After drawing the trajectory, click “Stop pointer tracking” button, and filter the trajectories to remove noise in the trajectories in the ‘following window’. Then, click “Use the traces for calibration” to calculate the relative camera positions. If this operation has been successfully done, the point clouds from different cameras should be perfectly aligned. To check the alignment, place some objects in front of the camera and color the points by enabling “Mark cameras with different colors” in the “Point cloud appearance” window. Then, look at the corners and the overall shapes of the objects in the screen. If point clouds with different colors are not well aligned, repeat the operation described above until a good result is achieved. The calibration using the pointer is only for the relative positions among cameras. So, the absolute position of one of the cameras (the reference camera) should be input manually. Move the sliders in the “Reference camera position & pose” section on the top of the “Calibration” window. Set X axis rotation, Y axis rotation, Z axis rotation, and translation. Rotation after translation makes it hard to adjust the position and rotation (see also the video link above). When you set the absolute position, make sure that the Y axis corresponds to the vertical axis, because the Tracker assumes it for fitting purposes. Lastly, set the region of interest (ROI) with the sliders on the top of the “Recording” window. You can also input the value directly by clicking + Ctrl key on slider. The same setting is expected to be useful for the coming recording sessions run with the same setup (unless the camera has been moved). To save and load the setting, use “File menu > save config” and “File menu > load config”, respectively. See Chapter 7 for trouble shooting calibration. For more information about calibration see the video at https://youtu.be/04JgLTaYI2c

3.3. Recording

To start recording, in the “Recording window”, input the data file name in the “session name” text box and click “Start recording RGBD” or “Start Recording Point cloud” button. With “Start recording RGBD”, raw data consisting of RGB images and depth (D) images is stored. The size of the raw data is relatively big (around 300 MB/camera/min). With “Start Recording Point cloud”, the point cloud data captured from the cameras are stored. Combined with the “ROI filtering” which removes the points outside the ROI, and “Voxel grid filtering” which down samples the points, the size of the point cloud data becomes much smaller than that of the raw RGBD data. Use 5 and 10 mm for the voxel size for the voxel grid filtering for mice and rats, respectively. By enabling the “save 2D videos” check boxes for the cameras, you can also save the 2D RGB video, which is useful for tracking (see Chapter 5), preliminary visual observation of behavior, etc. If you choose recording the raw data (RGBD), you can generate the 2D video offline. So, in this case, it is recommended not to check those boxes to reduce the computational load during recording.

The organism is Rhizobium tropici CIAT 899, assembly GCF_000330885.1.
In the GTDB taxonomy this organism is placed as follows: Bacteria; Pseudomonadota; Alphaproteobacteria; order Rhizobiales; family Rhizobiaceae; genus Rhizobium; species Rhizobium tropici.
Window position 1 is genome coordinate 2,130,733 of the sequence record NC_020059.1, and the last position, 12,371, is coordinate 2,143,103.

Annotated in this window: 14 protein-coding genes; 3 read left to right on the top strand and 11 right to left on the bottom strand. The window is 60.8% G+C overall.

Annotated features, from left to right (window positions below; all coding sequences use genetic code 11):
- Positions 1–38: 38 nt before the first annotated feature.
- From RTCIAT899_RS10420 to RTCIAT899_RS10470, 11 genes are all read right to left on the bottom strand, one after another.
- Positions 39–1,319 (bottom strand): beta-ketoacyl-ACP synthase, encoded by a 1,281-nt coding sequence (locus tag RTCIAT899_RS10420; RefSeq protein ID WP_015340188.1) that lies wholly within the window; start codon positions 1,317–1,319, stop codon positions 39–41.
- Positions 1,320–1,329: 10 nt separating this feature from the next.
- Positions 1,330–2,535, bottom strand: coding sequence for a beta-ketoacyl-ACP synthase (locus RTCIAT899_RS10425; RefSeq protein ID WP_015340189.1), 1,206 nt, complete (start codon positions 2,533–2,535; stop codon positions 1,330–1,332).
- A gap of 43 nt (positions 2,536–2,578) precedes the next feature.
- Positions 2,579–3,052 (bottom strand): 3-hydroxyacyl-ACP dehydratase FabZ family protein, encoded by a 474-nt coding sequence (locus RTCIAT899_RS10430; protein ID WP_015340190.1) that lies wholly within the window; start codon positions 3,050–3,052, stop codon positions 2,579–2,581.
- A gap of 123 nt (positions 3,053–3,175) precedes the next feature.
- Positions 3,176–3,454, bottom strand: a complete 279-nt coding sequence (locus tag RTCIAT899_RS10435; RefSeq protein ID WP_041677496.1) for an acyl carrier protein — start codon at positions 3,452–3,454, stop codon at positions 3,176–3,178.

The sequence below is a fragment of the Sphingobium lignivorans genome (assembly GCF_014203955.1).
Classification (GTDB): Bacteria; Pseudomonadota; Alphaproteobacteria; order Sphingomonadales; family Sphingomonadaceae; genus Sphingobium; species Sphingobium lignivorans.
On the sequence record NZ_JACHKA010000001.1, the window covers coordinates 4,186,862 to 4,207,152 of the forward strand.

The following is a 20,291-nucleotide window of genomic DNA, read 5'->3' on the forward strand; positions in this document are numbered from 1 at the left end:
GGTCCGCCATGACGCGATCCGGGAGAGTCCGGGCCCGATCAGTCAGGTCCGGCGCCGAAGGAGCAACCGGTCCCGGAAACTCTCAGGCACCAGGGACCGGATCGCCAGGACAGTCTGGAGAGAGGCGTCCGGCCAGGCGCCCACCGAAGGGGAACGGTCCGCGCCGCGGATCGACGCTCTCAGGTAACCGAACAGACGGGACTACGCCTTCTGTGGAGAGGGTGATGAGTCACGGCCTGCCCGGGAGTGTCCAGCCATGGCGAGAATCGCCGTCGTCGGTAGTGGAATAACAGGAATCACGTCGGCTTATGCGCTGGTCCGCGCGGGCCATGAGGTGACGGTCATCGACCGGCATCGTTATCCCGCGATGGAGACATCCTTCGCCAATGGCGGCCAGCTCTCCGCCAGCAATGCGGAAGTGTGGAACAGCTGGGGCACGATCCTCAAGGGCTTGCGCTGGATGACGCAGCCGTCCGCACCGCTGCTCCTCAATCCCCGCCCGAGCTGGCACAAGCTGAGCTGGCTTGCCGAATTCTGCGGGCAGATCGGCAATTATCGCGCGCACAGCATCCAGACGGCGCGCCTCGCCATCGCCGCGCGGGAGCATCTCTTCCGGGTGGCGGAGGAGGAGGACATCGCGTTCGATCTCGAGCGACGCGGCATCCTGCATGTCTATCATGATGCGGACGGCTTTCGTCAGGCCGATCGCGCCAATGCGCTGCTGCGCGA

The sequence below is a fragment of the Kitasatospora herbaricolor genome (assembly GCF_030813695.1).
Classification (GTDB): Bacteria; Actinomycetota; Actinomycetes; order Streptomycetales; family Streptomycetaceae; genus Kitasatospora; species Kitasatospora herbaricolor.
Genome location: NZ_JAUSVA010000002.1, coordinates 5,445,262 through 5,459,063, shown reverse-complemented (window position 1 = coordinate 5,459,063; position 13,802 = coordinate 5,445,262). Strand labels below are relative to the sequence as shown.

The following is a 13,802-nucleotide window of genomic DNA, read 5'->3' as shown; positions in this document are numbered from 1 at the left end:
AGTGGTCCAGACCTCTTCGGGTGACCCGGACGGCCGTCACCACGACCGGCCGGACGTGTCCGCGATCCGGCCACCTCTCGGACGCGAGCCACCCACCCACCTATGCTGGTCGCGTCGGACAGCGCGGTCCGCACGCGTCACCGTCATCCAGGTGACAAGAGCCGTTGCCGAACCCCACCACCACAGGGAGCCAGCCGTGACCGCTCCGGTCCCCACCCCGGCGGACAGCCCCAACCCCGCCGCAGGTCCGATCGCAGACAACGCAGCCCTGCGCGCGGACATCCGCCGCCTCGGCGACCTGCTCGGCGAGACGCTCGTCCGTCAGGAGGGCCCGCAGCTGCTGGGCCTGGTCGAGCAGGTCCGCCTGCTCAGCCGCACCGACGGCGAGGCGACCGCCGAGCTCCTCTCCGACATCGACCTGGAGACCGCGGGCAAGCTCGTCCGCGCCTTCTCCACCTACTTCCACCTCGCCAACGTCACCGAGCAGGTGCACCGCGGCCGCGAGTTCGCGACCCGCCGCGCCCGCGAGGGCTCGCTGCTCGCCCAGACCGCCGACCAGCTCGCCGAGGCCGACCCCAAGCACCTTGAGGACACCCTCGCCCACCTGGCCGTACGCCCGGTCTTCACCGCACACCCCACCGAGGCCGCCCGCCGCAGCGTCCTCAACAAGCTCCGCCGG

if you work with the session name that was used previously, the original data will be overwritten.

After starting recording, 3D view is disabled and an RGB image is shown instead, reducing the computational load during recording. Click “Stop” button to stop recording. The recorded data is stored in the “data” folder containing the Recorder app (“Recorder.exe”) in the folder named as the “session name” that you have input before recording. See Chapter 9 for details about the output files.